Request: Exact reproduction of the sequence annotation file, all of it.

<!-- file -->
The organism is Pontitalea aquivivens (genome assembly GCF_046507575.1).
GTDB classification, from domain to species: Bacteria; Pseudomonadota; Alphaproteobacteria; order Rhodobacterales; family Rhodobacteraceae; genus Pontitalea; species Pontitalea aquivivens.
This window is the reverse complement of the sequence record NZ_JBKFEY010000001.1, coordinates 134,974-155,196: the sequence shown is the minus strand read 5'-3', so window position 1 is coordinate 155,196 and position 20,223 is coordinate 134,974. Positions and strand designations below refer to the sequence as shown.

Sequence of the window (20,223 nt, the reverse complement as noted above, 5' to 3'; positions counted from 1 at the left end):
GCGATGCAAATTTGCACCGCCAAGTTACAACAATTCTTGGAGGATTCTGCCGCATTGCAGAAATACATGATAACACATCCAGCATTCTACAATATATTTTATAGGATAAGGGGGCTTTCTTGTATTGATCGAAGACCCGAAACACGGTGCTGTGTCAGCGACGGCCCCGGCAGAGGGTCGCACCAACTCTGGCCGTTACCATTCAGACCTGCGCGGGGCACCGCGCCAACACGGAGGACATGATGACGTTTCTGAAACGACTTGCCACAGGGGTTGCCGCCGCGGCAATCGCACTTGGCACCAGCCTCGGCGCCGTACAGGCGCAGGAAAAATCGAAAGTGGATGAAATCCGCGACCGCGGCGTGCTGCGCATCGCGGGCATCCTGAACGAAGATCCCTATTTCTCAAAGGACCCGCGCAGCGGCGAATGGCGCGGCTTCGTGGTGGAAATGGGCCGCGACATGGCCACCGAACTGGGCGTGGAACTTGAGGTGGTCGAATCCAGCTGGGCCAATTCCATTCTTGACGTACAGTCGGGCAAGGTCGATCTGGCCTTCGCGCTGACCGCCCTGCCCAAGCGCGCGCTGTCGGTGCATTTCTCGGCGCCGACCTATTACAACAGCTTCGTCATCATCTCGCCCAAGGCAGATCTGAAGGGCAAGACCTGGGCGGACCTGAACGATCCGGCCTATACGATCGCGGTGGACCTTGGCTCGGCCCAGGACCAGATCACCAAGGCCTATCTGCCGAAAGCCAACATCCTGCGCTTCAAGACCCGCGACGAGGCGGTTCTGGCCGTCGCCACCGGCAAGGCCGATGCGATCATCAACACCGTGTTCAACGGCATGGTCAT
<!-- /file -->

The organism is Pontitalea aquivivens (genome assembly GCF_046507575.1).
GTDB classification, from domain to species: Bacteria; Pseudomonadota; Alphaproteobacteria; order Rhodobacterales; family Rhodobacteraceae; genus Pontitalea; species Pontitalea aquivivens.
This window is the reverse complement of the sequence record NZ_JBKFEY010000001.1, coordinates 134,974-155,196: the sequence shown is the minus strand read 5'-3', so window position 1 is coordinate 155,196 and position 20,223 is coordinate 134,974. Positions and strand designations below refer to the sequence as shown.

Sequence of the window (20,223 nt, the reverse complement as noted above, 5' to 3'; positions counted from 1 at the left end):
GCGATGCAAATTTGCACCGCCAAGTTACAACAATTCTTGGAGGATTCTGCCGCATTGCAGAAATACATGATAACACATCCAGCATTCTACAATATATTTTATAGGATAAGGGGGCTTTCTTGTATTGATCGAAGACCCGAAACACGGTGCTGTGTCAGCGACGGCCCCGGCAGAGGGTCGCACCAACTCTGGCCGTTACCATTCAGACCTGCGCGGGGCACCGCGCCAACACGGAGGACATGATGACGTTTCTGAAACGACTTGCCACAGGGGTTGCCGCCGCGGCAATCGCACTTGGCACCAGCCTCGGCGCCGTACAGGCGCAGGAAAAATCGAAAGTGGATGAAATCCGCGACCGCGGCGTGCTGCGCATCGCGGGCATCCTGAACGAAGATCCCTATTTCTCAAAGGACCCGCGCAGCGGCGAATGGCGCGGCTTCGTGGTGGAAATGGGCCGCGACATGGCCACCGAACTGGGCGTGGAACTTGAGGTGGTCGAATCCAGCTGGGCCAATTCCATTCTTGACGTACAGTCGGGCAAGGTCGATCTGGCCTTCGCGCTGACCGCCCTGCCCAAGCGCGCGCTGTCGGTGCATTTCTCGGCGCCGACCTATTACAACAGCTTCGTCATCATCTCGCCCAAGGCAGATCTGAAGGGCAAGACCTGGGCGGACCTGAACGATCCGGCCTATACGATCGCGGTGGACCTTGGCTCGGCCCAGGACCAGATCACCAAGGCCTATCTGCCGAAAGCCAACATCCTGCGCTTCAAGACCCGCGACGAGGCGGTTCTGGCCGTCGCCACCGGCAAGGCCGATGCGATCATCAACACCGTGTTCAACGGCATGGTCAT